All this is just my opinion, of course. I don't claim to have any absolute knowledge, but at least my rationalizations are self-consistent. ;)

gir

Too much to respond to concisely.

I too was once a heavy user. I switched shortly after the throttling controversy came out (though I still don't like to call it throttling; it's merely how the service balances itself amongst users).

I too realized the wisdom of turning myself into the equivalent of a premium customer by upping my plan without increasing the number of disks I rented. It's a simple solution, and I was willing to pay a little more for premium service, so I did.

And I agree people tend to rationalize their predetermined decisions. Heck, I do it myself quite often. But that doesn't mean I want to get into an argument under those conditions. Better to exit gracefully (as gracefully as you can, anyway).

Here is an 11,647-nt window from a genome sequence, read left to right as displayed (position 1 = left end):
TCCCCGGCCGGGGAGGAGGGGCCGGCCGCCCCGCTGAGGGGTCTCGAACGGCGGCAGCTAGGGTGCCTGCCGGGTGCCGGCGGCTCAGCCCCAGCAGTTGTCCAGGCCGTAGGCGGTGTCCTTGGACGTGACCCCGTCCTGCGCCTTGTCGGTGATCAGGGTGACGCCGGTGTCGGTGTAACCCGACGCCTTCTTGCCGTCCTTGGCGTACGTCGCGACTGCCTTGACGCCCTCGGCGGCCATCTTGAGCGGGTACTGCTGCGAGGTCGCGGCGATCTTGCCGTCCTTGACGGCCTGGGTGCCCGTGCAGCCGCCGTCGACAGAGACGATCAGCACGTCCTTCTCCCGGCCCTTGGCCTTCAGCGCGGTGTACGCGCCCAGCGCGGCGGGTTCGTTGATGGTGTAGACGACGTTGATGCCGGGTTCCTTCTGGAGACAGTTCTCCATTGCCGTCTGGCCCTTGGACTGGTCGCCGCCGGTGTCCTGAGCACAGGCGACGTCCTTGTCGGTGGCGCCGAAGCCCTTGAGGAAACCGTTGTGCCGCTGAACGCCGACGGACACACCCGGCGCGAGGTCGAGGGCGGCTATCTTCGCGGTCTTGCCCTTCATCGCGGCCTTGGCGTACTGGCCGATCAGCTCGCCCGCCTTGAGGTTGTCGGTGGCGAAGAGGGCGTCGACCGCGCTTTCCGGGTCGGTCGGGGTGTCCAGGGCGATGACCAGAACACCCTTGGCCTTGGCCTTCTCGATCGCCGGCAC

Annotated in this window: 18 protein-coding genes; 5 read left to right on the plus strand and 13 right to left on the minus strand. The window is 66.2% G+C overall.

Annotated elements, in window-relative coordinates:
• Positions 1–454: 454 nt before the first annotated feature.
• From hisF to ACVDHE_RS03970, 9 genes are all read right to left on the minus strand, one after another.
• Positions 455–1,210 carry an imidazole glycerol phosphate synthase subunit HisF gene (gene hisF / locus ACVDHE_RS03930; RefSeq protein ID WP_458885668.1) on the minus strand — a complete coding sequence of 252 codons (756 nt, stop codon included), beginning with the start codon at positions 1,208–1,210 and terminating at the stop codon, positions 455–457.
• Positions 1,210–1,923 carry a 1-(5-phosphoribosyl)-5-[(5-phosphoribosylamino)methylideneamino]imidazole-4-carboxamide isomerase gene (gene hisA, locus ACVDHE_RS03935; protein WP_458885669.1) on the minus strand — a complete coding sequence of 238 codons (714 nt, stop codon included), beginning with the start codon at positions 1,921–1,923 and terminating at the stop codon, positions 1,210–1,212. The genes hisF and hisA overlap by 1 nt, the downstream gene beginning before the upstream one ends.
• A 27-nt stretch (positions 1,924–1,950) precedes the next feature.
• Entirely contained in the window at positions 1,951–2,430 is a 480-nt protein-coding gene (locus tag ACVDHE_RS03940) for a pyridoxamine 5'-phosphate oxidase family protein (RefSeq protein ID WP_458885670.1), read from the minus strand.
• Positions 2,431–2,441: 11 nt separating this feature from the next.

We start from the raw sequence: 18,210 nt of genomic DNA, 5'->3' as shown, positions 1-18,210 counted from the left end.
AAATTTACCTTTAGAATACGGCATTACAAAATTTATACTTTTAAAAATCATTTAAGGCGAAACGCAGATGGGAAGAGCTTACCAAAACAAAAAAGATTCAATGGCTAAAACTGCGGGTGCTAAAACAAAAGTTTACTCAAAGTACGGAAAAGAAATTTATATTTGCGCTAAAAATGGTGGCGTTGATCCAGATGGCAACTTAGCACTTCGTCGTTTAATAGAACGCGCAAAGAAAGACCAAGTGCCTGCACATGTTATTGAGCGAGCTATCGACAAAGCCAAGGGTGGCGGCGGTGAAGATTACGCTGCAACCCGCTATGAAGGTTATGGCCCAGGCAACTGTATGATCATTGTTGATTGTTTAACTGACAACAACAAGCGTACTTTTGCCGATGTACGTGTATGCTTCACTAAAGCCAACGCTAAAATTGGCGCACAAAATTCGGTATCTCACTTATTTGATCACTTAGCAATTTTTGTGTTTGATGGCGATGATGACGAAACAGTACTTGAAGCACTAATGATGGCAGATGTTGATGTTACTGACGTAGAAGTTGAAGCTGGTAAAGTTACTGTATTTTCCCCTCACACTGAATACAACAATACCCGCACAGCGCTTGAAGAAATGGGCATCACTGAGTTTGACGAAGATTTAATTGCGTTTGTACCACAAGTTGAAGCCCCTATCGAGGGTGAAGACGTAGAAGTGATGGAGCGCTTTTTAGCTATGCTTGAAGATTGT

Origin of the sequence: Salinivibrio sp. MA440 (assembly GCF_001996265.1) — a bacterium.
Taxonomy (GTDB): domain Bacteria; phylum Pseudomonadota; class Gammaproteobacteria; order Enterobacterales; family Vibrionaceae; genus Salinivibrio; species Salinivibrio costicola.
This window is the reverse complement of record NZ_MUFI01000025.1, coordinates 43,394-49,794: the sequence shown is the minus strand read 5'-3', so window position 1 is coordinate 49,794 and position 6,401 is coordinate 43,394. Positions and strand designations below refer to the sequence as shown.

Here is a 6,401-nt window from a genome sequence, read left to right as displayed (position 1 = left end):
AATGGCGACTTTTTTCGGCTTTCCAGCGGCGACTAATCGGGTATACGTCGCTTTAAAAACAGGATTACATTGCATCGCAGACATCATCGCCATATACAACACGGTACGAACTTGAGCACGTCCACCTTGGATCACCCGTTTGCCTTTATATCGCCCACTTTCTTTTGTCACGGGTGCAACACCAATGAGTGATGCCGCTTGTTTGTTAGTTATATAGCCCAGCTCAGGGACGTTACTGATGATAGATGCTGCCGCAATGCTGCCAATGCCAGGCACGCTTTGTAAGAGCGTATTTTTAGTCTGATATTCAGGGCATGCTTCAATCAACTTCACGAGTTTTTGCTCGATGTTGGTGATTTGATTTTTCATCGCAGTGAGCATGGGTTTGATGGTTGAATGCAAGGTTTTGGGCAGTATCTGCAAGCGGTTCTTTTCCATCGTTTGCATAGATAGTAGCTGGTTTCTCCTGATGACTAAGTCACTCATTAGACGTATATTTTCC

Adrian

What's the point of a blog if people can't comment or discuss or even argue? Please DON'T restrict comments. If you want to censor, you might as well make this a read-only site.

Sam

M., your silence speaks volumes.


(sorry, everyone, I couldn't resist)

Lee

Sam,

M. made it pretty clear he was done with your b.s. I've been reading these posts while studying for my clinical psych class. I'm going to use your posts as an example when I have to write my paper on oppositional defiance.
(http://addadhdadvances.com/ODD.html)
The part about "They are easily annoyed and blame others for their mistakes" seems to apply here...

Gir

Now that's some serious flame bait.

Don't feed the trolls.

Nipsey Russell

ooof! i was with M (as his characterization of some of Sam's posts as straw man arguments was correct), until he royally shot himself in the foot by saying that the "without limitation" was the one above! oh man, thats gotta hurt!

Asics shoes

When work is a pleasure , life is joy ! When work is duty , life is slavery .